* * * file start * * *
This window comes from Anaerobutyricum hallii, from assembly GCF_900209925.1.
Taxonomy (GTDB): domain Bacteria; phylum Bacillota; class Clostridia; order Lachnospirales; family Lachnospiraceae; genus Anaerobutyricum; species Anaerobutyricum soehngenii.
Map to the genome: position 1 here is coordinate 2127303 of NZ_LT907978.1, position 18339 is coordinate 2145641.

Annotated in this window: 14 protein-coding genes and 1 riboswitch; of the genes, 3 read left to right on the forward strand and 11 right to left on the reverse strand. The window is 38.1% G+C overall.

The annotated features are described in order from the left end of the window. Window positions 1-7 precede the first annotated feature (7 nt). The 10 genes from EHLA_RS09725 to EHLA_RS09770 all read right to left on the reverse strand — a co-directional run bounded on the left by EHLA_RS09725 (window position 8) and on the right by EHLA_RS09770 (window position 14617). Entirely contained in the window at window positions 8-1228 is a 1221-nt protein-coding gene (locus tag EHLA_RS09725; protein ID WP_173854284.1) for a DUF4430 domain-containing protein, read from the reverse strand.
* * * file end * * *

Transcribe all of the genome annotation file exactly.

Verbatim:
This window comes from Anaerobutyricum hallii, from assembly GCF_900209925.1.
Taxonomy (GTDB): domain Bacteria; phylum Bacillota; class Clostridia; order Lachnospirales; family Lachnospiraceae; genus Anaerobutyricum; species Anaerobutyricum soehngenii.
Map to the genome: position 1 here is coordinate 2127303 of NZ_LT907978.1, position 18339 is coordinate 2145641.

Annotated in this window: 14 protein-coding genes and 1 riboswitch; of the genes, 3 read left to right on the forward strand and 11 right to left on the reverse strand. The window is 38.1% G+C overall.

The annotated features are described in order from the left end of the window. Window positions 1-7 precede the first annotated feature (7 nt). The 10 genes from EHLA_RS09725 to EHLA_RS09770 all read right to left on the reverse strand — a co-directional run bounded on the left by EHLA_RS09725 (window position 8) and on the right by EHLA_RS09770 (window position 14617). Entirely contained in the window at window positions 8-1228 is a 1221-nt protein-coding gene (locus tag EHLA_RS09725; protein ID WP_173854284.1) for a DUF4430 domain-containing protein, read from the reverse strand.